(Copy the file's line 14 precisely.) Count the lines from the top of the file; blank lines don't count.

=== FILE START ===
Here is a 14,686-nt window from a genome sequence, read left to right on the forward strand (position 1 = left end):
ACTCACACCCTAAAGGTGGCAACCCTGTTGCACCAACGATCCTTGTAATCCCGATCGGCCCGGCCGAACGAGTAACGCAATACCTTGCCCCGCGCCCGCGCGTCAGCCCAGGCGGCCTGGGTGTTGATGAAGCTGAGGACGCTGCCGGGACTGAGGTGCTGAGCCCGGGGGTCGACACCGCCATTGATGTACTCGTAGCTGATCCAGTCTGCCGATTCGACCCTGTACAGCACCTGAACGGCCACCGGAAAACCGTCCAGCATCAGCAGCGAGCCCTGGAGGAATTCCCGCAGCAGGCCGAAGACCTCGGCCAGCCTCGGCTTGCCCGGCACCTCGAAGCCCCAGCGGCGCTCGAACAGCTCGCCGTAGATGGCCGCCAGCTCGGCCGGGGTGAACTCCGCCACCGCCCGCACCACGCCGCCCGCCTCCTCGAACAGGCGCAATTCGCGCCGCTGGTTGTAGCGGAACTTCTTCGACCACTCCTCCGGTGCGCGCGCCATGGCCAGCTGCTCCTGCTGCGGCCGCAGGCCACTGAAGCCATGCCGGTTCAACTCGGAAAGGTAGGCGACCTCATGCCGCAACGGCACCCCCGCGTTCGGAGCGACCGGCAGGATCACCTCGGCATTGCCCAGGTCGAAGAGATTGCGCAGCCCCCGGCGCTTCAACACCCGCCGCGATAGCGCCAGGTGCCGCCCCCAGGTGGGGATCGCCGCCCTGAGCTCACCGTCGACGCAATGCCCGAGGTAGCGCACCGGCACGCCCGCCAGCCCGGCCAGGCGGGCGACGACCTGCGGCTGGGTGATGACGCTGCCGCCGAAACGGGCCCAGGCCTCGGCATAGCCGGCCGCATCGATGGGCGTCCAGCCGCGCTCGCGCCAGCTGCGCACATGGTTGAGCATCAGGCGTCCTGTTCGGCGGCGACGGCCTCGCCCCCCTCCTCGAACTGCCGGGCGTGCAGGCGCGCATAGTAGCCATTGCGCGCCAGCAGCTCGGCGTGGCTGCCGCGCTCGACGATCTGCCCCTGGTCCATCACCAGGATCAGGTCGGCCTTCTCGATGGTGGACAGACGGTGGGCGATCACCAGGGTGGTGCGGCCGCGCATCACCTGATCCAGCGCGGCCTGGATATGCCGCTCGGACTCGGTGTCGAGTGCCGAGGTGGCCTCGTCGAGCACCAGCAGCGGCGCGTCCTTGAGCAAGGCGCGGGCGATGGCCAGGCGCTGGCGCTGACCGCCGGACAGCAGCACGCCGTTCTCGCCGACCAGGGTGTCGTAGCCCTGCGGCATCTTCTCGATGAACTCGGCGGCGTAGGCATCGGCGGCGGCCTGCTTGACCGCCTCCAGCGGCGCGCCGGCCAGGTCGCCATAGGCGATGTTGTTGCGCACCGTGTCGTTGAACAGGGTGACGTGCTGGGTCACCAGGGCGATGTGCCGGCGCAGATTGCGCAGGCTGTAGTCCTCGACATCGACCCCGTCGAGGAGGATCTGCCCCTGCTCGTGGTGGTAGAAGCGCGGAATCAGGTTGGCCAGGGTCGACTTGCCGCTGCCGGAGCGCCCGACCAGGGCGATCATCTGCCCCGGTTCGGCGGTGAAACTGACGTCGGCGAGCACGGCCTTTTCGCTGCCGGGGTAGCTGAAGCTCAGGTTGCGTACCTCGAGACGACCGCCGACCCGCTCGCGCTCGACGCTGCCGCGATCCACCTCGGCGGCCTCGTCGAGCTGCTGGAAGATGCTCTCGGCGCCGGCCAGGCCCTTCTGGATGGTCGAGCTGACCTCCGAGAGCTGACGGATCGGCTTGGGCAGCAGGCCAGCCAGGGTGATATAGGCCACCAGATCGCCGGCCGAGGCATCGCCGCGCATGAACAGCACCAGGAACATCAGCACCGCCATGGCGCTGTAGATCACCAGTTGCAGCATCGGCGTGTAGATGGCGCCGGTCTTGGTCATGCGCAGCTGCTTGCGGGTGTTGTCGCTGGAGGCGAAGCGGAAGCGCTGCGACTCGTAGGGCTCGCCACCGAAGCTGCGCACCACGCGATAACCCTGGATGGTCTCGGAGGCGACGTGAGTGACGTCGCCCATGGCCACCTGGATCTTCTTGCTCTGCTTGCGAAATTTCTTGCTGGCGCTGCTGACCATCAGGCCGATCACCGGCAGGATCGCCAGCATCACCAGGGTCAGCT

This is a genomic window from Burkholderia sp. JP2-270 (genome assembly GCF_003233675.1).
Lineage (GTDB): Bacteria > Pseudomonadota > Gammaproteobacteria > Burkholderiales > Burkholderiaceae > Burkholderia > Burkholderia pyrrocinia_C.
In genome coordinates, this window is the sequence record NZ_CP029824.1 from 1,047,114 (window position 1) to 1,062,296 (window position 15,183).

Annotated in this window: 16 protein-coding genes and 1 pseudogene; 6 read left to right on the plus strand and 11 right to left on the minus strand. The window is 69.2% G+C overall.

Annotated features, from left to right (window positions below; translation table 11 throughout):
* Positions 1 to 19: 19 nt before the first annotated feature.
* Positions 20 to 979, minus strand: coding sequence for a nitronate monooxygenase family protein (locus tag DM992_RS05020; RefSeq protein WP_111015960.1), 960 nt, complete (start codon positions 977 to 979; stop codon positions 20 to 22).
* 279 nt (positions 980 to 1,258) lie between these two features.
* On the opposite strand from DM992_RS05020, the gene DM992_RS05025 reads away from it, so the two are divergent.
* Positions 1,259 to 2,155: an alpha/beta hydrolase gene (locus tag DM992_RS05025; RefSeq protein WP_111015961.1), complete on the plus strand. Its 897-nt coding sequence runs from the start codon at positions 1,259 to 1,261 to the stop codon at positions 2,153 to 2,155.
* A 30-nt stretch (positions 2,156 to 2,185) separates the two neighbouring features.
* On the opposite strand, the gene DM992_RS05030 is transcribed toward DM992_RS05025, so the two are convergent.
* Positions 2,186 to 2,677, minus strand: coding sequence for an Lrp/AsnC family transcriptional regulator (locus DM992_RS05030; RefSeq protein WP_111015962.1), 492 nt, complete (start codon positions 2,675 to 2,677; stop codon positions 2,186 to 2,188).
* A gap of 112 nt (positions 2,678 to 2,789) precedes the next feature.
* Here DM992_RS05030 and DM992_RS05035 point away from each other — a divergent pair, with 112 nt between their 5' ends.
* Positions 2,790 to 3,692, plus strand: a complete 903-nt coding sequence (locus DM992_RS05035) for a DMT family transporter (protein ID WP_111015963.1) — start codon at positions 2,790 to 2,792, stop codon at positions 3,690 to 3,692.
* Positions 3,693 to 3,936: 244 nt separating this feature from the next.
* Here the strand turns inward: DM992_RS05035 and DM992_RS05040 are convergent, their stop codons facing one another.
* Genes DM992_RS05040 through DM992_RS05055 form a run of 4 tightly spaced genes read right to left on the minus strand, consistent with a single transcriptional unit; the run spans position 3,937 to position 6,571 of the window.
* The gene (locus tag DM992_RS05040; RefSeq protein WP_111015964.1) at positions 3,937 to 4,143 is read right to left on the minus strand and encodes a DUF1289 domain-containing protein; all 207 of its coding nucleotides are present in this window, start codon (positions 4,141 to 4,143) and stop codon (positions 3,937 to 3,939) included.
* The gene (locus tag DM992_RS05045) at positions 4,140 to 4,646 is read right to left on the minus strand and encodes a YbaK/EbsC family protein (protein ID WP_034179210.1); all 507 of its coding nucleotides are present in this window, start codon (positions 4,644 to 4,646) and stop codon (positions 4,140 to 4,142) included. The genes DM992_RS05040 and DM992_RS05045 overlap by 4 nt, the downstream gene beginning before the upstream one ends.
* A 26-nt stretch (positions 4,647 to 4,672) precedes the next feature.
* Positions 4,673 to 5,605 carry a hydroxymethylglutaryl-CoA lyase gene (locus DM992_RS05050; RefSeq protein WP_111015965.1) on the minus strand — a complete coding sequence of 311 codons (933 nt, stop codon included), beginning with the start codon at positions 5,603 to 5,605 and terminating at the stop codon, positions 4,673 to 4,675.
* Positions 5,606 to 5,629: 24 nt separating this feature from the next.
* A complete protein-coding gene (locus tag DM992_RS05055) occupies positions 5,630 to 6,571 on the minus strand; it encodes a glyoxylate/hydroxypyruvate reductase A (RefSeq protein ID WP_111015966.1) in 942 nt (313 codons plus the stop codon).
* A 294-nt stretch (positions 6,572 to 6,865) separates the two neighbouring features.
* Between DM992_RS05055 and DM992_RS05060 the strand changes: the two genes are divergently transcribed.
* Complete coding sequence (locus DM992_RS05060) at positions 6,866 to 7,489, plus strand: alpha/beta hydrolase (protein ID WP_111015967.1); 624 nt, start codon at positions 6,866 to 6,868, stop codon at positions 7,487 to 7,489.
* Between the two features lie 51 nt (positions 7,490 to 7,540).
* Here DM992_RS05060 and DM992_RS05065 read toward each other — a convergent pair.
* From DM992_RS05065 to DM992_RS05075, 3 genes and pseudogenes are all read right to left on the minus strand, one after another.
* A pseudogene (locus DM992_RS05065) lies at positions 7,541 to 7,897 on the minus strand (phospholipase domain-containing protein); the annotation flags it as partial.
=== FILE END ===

* On the opposite strand, the gene DM992_RS05030 is transcribed toward DM992_RS05025, so the two are convergent.